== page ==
"How could anyone have collaborated with Hitler and the Nazis?" asks the DVD case for Nazi Collaborators. Lots of reasons, it turns out. Some opportunists saw collaboration as a way to gain power and status in their Nazi-occupied countries. Others, living under Stalin's reign of terror or British colonial rulers, decided to back the enemy of their enemy. Some did it to save their families' lives. And many, of course, enthusiastically believed in what Hitler was doing.
Even with well-trained and equipped soldiers, the Third Reich could not have occupied so much territory for so long without thousands of non-Germans enthusiastically supporting the occupiers. Nazi Collaborators, a 13-episode documentary series that originally aired on the Military Channel, examines this often overlooked side of the Second World War.
Nazi Collaborators features a wide variety of Hitler's men in Europe and beyond, including politicians like Norway's Vidkun Quisling (whose own name became a synonym for "traitor"), Irish Republican Army members who backed the Nazis against the hated British, and pro-Nazi militia whose savagery rivaled even the Waffen-SS. (A surprising omission: William Joyce, aka "Lord Ha-Ha," the most notorious English-language Nazi radio propagandist.)
The stories in Nazi Collaborators are told mostly through archival film and documents, with occasional interviews with the participants and commentary by historians, and much of the material is enlightening and surprising. The episode about Quisling, for example, shows just what a buffoon the notorious Norwegian was - his prewar attempts to start a pro-Nazi political party went nowhere, the men he sent to "assist" the Germans on the Eastern front couldn't fight, and Hitler was forced to divert much-needed troops to Norway to prop up his puppet government. A British newspaper cartoon from the period shows Quisling cowering under a bed.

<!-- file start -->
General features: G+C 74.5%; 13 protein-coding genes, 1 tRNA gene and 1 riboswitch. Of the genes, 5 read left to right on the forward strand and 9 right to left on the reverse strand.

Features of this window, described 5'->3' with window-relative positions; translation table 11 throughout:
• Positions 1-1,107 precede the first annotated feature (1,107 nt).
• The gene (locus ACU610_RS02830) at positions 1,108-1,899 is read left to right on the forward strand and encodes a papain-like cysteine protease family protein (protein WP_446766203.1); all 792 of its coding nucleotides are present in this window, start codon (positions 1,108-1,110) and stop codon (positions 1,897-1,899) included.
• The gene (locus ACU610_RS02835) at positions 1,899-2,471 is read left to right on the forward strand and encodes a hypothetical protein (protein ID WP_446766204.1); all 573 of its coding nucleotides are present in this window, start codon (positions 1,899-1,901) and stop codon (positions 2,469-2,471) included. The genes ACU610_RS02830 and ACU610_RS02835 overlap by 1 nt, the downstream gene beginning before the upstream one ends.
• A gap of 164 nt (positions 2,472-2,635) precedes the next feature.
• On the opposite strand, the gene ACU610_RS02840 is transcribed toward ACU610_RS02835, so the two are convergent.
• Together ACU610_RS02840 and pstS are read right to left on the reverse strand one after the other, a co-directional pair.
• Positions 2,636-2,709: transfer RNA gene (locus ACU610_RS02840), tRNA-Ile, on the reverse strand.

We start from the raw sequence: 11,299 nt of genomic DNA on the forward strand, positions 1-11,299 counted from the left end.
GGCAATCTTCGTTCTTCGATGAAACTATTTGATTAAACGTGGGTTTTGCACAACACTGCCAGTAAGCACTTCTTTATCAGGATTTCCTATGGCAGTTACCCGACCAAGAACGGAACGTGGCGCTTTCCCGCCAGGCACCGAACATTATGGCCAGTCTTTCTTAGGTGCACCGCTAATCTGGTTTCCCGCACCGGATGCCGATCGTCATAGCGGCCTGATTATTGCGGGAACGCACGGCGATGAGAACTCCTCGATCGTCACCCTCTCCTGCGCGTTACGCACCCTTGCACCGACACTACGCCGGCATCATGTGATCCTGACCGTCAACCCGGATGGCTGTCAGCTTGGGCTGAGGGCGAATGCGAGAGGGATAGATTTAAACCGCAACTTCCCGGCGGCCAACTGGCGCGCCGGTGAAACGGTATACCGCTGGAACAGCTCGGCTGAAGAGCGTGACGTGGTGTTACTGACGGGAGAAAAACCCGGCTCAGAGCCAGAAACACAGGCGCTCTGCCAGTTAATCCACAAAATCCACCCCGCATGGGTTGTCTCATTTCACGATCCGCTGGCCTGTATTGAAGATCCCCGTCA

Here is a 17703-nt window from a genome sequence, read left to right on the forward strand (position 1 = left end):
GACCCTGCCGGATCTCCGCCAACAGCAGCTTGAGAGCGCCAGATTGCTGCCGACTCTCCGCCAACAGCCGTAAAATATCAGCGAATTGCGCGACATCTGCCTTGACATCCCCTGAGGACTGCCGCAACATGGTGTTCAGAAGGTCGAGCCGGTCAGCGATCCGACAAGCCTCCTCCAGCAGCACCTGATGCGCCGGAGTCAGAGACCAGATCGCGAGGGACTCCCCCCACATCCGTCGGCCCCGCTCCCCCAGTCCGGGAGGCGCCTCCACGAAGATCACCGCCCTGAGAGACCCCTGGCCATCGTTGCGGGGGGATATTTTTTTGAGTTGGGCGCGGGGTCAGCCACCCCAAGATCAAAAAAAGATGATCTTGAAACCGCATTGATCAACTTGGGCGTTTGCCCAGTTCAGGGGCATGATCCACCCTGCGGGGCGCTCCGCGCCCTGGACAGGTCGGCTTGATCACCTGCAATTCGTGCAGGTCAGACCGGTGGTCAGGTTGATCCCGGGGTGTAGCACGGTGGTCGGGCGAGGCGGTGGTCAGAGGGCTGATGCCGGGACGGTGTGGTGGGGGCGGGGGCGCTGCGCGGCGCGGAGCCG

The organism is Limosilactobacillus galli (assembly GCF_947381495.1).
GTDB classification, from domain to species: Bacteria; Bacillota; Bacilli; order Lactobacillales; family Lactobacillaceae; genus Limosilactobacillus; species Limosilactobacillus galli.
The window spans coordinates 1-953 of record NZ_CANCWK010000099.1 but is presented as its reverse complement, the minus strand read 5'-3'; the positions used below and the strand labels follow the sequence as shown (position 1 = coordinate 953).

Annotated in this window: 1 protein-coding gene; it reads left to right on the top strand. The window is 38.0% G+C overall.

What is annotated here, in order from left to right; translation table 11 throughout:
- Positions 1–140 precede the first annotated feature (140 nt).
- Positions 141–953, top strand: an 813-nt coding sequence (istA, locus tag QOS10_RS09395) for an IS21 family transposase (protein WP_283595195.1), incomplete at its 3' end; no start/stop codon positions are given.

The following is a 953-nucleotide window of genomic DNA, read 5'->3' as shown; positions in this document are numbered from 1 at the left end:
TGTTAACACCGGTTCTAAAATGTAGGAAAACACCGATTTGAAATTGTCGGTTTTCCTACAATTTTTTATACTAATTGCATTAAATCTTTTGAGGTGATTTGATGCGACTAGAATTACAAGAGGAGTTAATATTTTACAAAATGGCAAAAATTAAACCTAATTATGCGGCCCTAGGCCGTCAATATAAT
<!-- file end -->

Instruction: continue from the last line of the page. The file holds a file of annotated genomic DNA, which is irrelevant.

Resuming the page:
The most startling and shocking episode — the one that most effectively shows the sheer madness of National Socialism — is the one about Germans of Jewish descent who chose to fight for the Third Reich. German Jews were so integrated into German society that the Nazi government needed a system to determine who was and wasn't a Jew: basically, if you had 3 or 4 Jewish grandparents you were considered fully Jewish, while people with one or two were deemed michlings -- literally, "mutts" whose rights were severely curtailed. The government even came up with creepy flowcharts to explain it all.